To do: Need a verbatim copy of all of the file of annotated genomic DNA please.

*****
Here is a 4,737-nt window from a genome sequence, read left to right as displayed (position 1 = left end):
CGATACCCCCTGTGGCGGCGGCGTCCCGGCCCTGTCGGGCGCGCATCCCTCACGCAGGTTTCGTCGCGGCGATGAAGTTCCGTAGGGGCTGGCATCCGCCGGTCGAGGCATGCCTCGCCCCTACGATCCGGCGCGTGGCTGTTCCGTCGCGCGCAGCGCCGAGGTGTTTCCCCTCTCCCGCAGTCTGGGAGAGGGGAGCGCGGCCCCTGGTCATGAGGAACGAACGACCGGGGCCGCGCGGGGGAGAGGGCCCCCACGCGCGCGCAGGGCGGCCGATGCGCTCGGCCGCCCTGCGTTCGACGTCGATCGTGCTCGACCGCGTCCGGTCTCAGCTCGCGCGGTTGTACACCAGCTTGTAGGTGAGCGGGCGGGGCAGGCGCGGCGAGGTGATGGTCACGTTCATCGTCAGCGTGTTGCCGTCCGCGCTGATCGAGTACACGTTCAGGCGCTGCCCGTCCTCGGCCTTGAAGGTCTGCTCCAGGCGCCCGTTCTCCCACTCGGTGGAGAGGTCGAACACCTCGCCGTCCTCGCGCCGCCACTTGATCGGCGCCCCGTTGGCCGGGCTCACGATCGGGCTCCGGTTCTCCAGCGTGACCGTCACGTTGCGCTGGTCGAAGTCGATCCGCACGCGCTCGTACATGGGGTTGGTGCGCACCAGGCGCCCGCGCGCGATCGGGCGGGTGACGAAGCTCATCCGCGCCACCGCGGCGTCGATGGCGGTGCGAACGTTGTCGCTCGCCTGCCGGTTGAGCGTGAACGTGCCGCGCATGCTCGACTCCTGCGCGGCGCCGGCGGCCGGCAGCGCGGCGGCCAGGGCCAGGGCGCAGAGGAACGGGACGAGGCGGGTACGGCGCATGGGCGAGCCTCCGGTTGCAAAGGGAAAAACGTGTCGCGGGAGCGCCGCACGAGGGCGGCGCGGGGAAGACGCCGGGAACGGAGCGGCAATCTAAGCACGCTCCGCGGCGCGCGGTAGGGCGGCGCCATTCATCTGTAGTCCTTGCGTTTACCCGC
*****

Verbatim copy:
Here is a 4,737-nt window from a genome sequence, read left to right as displayed (position 1 = left end):
CGATACCCCCTGTGGCGGCGGCGTCCCGGCCCTGTCGGGCGCGCATCCCTCACGCAGGTTTCGTCGCGGCGATGAAGTTCCGTAGGGGCTGGCATCCGCCGGTCGAGGCATGCCTCGCCCCTACGATCCGGCGCGTGGCTGTTCCGTCGCGCGCAGCGCCGAGGTGTTTCCCCTCTCCCGCAGTCTGGGAGAGGGGAGCGCGGCCCCTGGTCATGAGGAACGAACGACCGGGGCCGCGCGGGGGAGAGGGCCCCCACGCGCGCGCAGGGCGGCCGATGCGCTCGGCCGCCCTGCGTTCGACGTCGATCGTGCTCGACCGCGTCCGGTCTCAGCTCGCGCGGTTGTACACCAGCTTGTAGGTGAGCGGGCGGGGCAGGCGCGGCGAGGTGATGGTCACGTTCATCGTCAGCGTGTTGCCGTCCGCGCTGATCGAGTACACGTTCAGGCGCTGCCCGTCCTCGGCCTTGAAGGTCTGCTCCAGGCGCCCGTTCTCCCACTCGGTGGAGAGGTCGAACACCTCGCCGTCCTCGCGCCGCCACTTGATCGGCGCCCCGTTGGCCGGGCTCACGATCGGGCTCCGGTTCTCCAGCGTGACCGTCACGTTGCGCTGGTCGAAGTCGATCCGCACGCGCTCGTACATGGGGTTGGTGCGCACCAGGCGCCCGCGCGCGATCGGGCGGGTGACGAAGCTCATCCGCGCCACCGCGGCGTCGATGGCGGTGCGAACGTTGTCGCTCGCCTGCCGGTTGAGCGTGAACGTGCCGCGCATGCTCGACTCCTGCGCGGCGCCGGCGGCCGGCAGCGCGGCGGCCAGGGCCAGGGCGCAGAGGAACGGGACGAGGCGGGTACGGCGCATGGGCGAGCCTCCGGTTGCAAAGGGAAAAACGTGTCGCGGGAGCGCCGCACGAGGGCGGCGCGGGGAAGACGCCGGGAACGGAGCGGCAATCTAAGCACGCTCCGCGGCGCGCGGTAGGGCGGCGCCATTCATCTGTAGTCCTTGCGTTTACCCGC